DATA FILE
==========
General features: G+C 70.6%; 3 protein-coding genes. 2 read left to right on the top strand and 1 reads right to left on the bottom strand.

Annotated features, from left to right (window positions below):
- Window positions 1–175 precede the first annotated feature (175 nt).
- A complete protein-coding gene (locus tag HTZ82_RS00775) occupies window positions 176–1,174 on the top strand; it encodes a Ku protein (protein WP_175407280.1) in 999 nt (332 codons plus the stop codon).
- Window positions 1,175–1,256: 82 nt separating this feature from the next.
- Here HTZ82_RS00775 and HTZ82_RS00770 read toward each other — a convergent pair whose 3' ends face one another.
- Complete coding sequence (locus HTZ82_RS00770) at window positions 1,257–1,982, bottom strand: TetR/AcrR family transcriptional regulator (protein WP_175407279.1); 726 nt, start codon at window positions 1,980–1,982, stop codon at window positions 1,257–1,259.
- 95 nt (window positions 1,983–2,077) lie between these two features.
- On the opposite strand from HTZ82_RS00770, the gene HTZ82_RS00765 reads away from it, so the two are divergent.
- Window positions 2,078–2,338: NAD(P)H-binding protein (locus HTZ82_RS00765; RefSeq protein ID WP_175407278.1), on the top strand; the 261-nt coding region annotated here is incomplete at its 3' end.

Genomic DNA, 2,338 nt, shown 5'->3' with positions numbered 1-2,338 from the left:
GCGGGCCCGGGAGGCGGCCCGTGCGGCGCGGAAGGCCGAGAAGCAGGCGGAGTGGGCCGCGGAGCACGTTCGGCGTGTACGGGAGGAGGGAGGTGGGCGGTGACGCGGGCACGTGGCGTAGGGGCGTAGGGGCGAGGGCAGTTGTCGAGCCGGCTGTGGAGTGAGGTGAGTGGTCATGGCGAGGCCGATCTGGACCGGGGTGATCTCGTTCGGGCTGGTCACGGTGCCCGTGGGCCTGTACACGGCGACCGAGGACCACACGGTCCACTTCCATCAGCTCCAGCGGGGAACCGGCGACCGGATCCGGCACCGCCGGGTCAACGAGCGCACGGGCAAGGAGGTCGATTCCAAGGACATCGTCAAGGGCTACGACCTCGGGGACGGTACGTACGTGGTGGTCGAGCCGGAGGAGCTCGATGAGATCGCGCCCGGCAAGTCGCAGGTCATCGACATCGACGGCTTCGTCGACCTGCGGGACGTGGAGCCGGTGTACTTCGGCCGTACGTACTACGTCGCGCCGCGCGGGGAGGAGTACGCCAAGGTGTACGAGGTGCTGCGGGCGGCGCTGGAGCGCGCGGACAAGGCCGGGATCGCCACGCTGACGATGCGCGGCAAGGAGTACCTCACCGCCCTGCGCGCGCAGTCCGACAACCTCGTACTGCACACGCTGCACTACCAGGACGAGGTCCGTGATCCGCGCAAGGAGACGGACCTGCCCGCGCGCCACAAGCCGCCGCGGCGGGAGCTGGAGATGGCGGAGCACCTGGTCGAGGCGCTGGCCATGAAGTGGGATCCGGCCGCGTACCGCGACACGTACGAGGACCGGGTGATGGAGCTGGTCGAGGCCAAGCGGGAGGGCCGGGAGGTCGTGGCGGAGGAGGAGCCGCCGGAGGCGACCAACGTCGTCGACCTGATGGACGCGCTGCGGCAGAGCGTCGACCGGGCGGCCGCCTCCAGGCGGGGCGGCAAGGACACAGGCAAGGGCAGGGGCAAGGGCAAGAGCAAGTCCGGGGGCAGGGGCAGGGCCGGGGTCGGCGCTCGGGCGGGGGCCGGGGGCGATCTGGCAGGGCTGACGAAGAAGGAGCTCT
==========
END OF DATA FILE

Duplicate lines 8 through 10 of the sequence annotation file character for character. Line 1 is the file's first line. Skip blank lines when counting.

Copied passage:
- 95 nt (window positions 1,983–2,077) lie between these two features.
- On the opposite strand from HTZ82_RS00770, the gene HTZ82_RS00765 reads away from it, so the two are divergent.
- Window positions 2,078–2,338: NAD(P)H-binding protein (locus HTZ82_RS00765; RefSeq protein ID WP_175407278.1), on the top strand; the 261-nt coding region annotated here is incomplete at its 3' end.